Modifying the settings for VBA properties
Even when you don't know anything about programming in VBA (and aim to keep it that way), you can get the gist of the more obvious properties in a macro that change certain settings, such as number format or font attribute, by experimenting with assigning them new values.
For example, in the code of the Company_Name macro, you can probably identify the section of VBA commands that begins with the line With Selection.Font and ends with the line End With as containing the procedure for assigning various font attributes for the current cell selection.
Going a step further, you probably can figure out that most of these attributes are being reset by making the attribute equal to a new entry or value, such as
.Name = "Arial"
which sets the text font to Arial, followed by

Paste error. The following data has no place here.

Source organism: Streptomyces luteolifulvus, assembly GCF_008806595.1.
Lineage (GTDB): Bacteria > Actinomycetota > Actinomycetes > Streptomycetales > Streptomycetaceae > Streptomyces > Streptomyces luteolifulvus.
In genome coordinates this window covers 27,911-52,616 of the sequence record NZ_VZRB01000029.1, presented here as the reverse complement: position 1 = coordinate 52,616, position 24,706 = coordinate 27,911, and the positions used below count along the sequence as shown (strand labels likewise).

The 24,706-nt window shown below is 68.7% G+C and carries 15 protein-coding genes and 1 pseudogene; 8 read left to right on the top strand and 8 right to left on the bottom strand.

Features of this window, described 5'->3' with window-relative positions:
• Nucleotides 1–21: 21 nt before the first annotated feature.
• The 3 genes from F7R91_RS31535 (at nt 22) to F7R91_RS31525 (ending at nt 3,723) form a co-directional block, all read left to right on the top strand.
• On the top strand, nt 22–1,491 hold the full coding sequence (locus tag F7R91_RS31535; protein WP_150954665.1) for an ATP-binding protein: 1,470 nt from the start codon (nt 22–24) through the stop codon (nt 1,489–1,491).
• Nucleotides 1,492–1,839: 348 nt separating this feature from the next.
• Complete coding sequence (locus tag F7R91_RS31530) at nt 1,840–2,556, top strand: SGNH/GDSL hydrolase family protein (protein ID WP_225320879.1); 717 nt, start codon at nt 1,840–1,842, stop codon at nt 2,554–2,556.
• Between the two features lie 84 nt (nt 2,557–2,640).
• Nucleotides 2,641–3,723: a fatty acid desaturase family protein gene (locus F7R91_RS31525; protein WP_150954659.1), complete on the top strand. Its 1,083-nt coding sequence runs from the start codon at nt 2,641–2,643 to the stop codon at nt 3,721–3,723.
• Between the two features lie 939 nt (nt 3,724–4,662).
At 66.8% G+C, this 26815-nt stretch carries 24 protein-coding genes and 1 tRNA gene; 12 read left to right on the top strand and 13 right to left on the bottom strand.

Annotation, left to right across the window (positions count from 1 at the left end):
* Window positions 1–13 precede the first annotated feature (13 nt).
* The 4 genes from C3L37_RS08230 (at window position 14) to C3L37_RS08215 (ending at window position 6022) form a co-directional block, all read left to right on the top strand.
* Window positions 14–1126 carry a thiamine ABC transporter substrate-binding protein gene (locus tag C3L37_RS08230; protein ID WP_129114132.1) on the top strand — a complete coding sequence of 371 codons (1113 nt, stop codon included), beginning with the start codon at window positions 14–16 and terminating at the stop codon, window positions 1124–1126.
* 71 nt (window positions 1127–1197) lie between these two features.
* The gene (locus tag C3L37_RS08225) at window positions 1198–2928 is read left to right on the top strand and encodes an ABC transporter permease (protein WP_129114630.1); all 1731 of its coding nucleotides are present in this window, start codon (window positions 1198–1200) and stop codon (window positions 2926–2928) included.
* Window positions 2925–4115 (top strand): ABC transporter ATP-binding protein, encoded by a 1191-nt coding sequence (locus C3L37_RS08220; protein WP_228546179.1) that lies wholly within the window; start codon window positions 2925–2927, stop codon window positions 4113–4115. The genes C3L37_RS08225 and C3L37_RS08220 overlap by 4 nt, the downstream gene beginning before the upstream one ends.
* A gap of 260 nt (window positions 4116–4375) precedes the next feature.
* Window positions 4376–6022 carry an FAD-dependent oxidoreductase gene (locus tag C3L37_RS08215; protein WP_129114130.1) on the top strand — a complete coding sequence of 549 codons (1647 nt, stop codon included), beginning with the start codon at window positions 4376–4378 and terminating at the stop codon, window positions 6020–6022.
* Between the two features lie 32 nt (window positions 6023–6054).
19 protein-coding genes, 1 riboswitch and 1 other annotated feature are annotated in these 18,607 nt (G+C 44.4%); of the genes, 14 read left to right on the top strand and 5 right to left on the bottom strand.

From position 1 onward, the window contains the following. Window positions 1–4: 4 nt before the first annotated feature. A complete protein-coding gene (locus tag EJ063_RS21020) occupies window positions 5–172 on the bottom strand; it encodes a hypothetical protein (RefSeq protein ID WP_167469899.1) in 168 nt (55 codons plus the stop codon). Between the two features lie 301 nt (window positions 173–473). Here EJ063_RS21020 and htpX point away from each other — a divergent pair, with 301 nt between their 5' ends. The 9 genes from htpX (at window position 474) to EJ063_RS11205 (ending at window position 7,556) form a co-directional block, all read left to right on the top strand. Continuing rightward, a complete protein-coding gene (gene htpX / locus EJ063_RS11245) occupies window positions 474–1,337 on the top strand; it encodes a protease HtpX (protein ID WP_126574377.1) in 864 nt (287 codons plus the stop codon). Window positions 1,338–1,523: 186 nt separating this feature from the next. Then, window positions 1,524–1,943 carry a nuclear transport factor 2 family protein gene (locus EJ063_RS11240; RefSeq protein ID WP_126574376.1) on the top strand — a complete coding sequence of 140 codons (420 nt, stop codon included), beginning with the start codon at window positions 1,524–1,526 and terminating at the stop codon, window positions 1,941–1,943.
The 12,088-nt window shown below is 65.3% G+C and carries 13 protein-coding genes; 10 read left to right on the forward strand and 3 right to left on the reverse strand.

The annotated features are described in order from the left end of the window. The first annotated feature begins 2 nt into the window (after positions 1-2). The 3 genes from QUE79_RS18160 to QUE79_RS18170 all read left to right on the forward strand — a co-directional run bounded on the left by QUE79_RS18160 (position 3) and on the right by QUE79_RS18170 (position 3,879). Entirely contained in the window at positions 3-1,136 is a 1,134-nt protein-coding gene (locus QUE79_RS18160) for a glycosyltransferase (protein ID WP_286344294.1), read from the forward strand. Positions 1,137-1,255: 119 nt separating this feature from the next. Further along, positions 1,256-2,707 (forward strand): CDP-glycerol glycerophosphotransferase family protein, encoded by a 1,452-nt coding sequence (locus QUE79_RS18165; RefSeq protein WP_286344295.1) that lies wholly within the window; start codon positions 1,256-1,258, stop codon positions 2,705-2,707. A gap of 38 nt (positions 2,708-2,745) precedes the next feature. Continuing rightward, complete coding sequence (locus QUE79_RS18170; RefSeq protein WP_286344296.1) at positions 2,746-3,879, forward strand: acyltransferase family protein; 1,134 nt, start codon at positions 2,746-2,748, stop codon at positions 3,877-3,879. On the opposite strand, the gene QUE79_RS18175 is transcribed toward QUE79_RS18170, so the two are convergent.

.Size = 12
which sets the text size to 12 point. You can also see in this section that particular attributes are being turned on by setting them equal to True or False, such as
Selection.Font.Bold = True
which makes the text in the current cell selection bold.
You can make your macro behave differently just by doing some careful editing of these settings. For example, if you want the final font size to be 24 points instead of 12, all you have to do is edit the Size property by changing its value from 12 to 24 as follows:
.Size = 24
Likewise, you can have the macro apply single underlining to the cell selection by editing the xlUnderlineStyle property from none to single as follows:
.Underline = xlUnderlineStyleSingle
When the allowable settings for a particular property are not obvious (such as in the case of the Underline property), select the property in the Code window without selecting its current setting and then Press F1 to open the VBA Help window with information on that property. Usually the Example section at the bottom of this Help window gives you an idea of the different types of values that the property can take.